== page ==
How to take your own legal action
The advice below is intended to help you to take your own independent action against the person(s) you believe to be responsible for the disturbance.
These powers are available to you under the provisions of Section 82 of the Environmental Protection Act 1990.
1. Discuss the problem with the person(s) you believe to be causing the disturbance, in order to try to resolve the problem informally.
2. Keep notes of all such discussions and/or exchanges of correspondence between yourself and the other party.
3. Satisfy yourself that legal action is the only course of action left open to you.
4. Consider taking the advice off a solicitor. It is not essential to be legally represented but it may be in your best interest to consider this at the start.
5. Keep detailed notes of all noisy incidents or events which cause disturbance that you have personally witnessed. These notes can be made on blank paper or on Evidence Forms which can be obtained from Wiltshire Council. It is important that the notes are factually accurate in describing the noise and should include the following:
b) the date and time the noise started
c) the date and time the noise stopped
d) how its disturbed you (e.g. woke you up, prevented you from sleeping).
You may record any other relevant comment but it is important that comments relate to noise disturbance and not some other aspect of the person's behaviour which may annoy you.
6. Note down your evidence as soon as possible after the particular noisy incident has ceased. The notes should be kept for as long a period as possible. This should not be less than two to three consecutive weeks.
Be aware that your written evidence is the only way in which the Court Officers can assess the merits of your complaint. Keep the evidence as relevant as possible to the problem. Avoid lengthy descriptions of other matters and exaggerations of the severity and/or duration of the noise.
7. Check the situation with your neighbours who may be experiencing the same problems. You must take your own action individually but the moral support of others is always welcome.Close
8. When you have collected sufficient evidence and you have decided to proceed, you must give the person alleged to be responsible for the noise at least three clear days notice in writing that you intend to take proceedings against him/her in the Magistrates' Court. You may do this using your own form of words.
PLEASE NOTE that if you do not follow this procedure accurately, any further action, however justified, will fail.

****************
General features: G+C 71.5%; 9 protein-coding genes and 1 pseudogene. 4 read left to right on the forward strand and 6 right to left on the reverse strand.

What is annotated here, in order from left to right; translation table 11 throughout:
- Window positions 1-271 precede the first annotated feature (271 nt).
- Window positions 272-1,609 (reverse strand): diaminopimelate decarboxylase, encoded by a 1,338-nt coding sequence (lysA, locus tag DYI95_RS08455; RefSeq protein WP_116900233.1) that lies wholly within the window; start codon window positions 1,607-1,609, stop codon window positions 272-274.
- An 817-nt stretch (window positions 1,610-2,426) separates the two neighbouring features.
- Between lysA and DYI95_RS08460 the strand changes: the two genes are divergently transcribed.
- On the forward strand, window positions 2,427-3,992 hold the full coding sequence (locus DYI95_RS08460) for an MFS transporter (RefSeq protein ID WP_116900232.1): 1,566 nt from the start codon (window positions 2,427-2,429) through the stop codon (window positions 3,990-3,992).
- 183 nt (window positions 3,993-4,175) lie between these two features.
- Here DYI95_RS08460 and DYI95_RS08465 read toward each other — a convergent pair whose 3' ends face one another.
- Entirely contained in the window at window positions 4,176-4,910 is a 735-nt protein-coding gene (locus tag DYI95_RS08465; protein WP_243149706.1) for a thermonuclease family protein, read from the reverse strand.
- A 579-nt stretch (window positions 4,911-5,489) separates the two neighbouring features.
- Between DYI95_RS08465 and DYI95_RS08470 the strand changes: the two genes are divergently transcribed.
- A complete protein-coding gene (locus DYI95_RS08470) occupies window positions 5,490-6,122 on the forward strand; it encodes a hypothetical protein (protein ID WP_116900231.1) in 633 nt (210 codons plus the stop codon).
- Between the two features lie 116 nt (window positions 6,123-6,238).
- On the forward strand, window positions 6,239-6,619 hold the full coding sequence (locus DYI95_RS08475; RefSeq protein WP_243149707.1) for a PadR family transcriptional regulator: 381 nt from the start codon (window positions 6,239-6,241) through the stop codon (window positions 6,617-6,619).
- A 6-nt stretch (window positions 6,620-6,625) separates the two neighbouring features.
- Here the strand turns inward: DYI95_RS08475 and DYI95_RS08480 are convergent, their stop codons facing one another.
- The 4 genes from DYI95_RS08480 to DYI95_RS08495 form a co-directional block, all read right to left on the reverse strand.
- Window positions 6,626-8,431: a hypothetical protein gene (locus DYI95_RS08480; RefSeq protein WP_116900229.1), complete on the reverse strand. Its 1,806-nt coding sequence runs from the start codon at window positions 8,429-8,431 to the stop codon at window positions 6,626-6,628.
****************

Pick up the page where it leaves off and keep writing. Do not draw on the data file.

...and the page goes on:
9. When you have done this you must contact the Magistrates' Court either in person (it is or by telephone, to arrange an appointment to make a personal appearance at the Applications Court. The Magistrates' Courts in Wiltshire can be found at
• Courts of Justice, Princes Street, Swindon, SN1 2JB
• The Courts, Wilton Road, Salisbury, SP2 7EPClose
10. When you approach the Magistrates' Court for the first time, be sure that you intend to pursue the matter to the end. A great deal of valuable Court time can be wasted if you are not prepared to appear in Court and give verbal and written evidence in support of your case.
11. You must have all the relevant information to hand, particularly the name and address of the person(s) responsible for the nuisance and the dates and times when the nuisance occurred. You should make it clear to the Court Officers that you wish to institute summary proceedings under Section 82 of the Environmental Protection Act, 1990.
12. The Court will review your evidence and decide whether or not to issue a summons. It will be your responsibility to serve the summons on the person(s) responsible. The Court officers will give you advice on how to serve the summons properly and how long this is likely to take.
13. The Court officers will tell you when the first hearing date will be. You should carry on keeping written evidence until the case has been heard so that you can give evidence on the situation up to the time of the hearing. After the case has been heard you should still carry on keeping written evidence in case it is necessary to return to the Court with the same complaint.
PLEASE NOTE that if your complaint is not proved and the case is dismissed you may be liable for the costs incurred by the defendant. The amount of these costs will vary, of course, but can be high on occasions.Close